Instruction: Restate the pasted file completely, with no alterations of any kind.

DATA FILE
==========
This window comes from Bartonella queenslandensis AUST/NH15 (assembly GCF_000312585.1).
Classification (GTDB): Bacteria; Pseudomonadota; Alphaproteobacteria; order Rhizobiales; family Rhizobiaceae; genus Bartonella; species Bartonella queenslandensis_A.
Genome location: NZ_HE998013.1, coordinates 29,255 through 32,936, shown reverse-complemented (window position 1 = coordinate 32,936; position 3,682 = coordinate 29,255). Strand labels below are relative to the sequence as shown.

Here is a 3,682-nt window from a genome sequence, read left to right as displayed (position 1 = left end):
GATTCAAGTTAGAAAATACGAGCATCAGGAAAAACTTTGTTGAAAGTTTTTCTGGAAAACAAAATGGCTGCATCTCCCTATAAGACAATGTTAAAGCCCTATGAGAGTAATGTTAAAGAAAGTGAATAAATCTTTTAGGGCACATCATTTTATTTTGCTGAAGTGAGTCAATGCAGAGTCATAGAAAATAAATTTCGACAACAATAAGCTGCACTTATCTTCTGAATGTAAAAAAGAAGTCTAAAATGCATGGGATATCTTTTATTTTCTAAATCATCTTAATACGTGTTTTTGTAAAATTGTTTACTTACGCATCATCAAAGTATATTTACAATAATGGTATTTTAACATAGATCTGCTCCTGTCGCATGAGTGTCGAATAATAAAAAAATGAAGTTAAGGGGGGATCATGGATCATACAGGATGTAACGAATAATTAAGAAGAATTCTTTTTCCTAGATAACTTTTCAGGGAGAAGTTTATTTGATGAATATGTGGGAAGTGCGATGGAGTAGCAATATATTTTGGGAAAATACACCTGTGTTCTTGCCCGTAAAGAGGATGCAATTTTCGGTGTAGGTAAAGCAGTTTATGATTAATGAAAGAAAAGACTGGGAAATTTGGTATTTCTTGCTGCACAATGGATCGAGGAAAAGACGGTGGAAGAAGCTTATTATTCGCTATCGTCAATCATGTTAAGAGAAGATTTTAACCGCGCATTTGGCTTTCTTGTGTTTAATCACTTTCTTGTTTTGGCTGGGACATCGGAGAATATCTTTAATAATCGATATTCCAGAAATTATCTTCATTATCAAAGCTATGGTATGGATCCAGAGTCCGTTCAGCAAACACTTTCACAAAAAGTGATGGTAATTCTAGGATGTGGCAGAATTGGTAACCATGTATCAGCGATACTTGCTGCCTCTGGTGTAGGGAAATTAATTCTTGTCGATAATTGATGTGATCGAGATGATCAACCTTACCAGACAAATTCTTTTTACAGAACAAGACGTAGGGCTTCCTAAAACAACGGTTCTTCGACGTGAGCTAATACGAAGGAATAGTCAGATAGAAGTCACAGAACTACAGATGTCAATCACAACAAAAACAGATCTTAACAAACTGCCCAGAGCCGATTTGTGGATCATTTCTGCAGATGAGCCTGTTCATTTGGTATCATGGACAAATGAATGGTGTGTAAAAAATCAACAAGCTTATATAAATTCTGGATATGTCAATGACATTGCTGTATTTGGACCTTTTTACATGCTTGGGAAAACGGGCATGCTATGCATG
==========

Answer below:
This window comes from Bartonella queenslandensis AUST/NH15 (assembly GCF_000312585.1).
Classification (GTDB): Bacteria; Pseudomonadota; Alphaproteobacteria; order Rhizobiales; family Rhizobiaceae; genus Bartonella; species Bartonella queenslandensis_A.
Genome location: NZ_HE998013.1, coordinates 29,255 through 32,936, shown reverse-complemented (window position 1 = coordinate 32,936; position 3,682 = coordinate 29,255). Strand labels below are relative to the sequence as shown.

Here is a 3,682-nt window from a genome sequence, read left to right as displayed (position 1 = left end):
GATTCAAGTTAGAAAATACGAGCATCAGGAAAAACTTTGTTGAAAGTTTTTCTGGAAAACAAAATGGCTGCATCTCCCTATAAGACAATGTTAAAGCCCTATGAGAGTAATGTTAAAGAAAGTGAATAAATCTTTTAGGGCACATCATTTTATTTTGCTGAAGTGAGTCAATGCAGAGTCATAGAAAATAAATTTCGACAACAATAAGCTGCACTTATCTTCTGAATGTAAAAAAGAAGTCTAAAATGCATGGGATATCTTTTATTTTCTAAATCATCTTAATACGTGTTTTTGTAAAATTGTTTACTTACGCATCATCAAAGTATATTTACAATAATGGTATTTTAACATAGATCTGCTCCTGTCGCATGAGTGTCGAATAATAAAAAAATGAAGTTAAGGGGGGATCATGGATCATACAGGATGTAACGAATAATTAAGAAGAATTCTTTTTCCTAGATAACTTTTCAGGGAGAAGTTTATTTGATGAATATGTGGGAAGTGCGATGGAGTAGCAATATATTTTGGGAAAATACACCTGTGTTCTTGCCCGTAAAGAGGATGCAATTTTCGGTGTAGGTAAAGCAGTTTATGATTAATGAAAGAAAAGACTGGGAAATTTGGTATTTCTTGCTGCACAATGGATCGAGGAAAAGACGGTGGAAGAAGCTTATTATTCGCTATCGTCAATCATGTTAAGAGAAGATTTTAACCGCGCATTTGGCTTTCTTGTGTTTAATCACTTTCTTGTTTTGGCTGGGACATCGGAGAATATCTTTAATAATCGATATTCCAGAAATTATCTTCATTATCAAAGCTATGGTATGGATCCAGAGTCCGTTCAGCAAACACTTTCACAAAAAGTGATGGTAATTCTAGGATGTGGCAGAATTGGTAACCATGTATCAGCGATACTTGCTGCCTCTGGTGTAGGGAAATTAATTCTTGTCGATAATTGATGTGATCGAGATGATCAACCTTACCAGACAAATTCTTTTTACAGAACAAGACGTAGGGCTTCCTAAAACAACGGTTCTTCGACGTGAGCTAATACGAAGGAATAGTCAGATAGAAGTCACAGAACTACAGATGTCAATCACAACAAAAACAGATCTTAACAAACTGCCCAGAGCCGATTTGTGGATCATTTCTGCAGATGAGCCTGTTCATTTGGTATCATGGACAAATGAATGGTGTGTAAAAAATCAACAAGCTTATATAAATTCTGGATATGTCAATGACATTGCTGTATTTGGACCTTTTTACATGCTTGGGAAAACGGGCATGCTATGCATG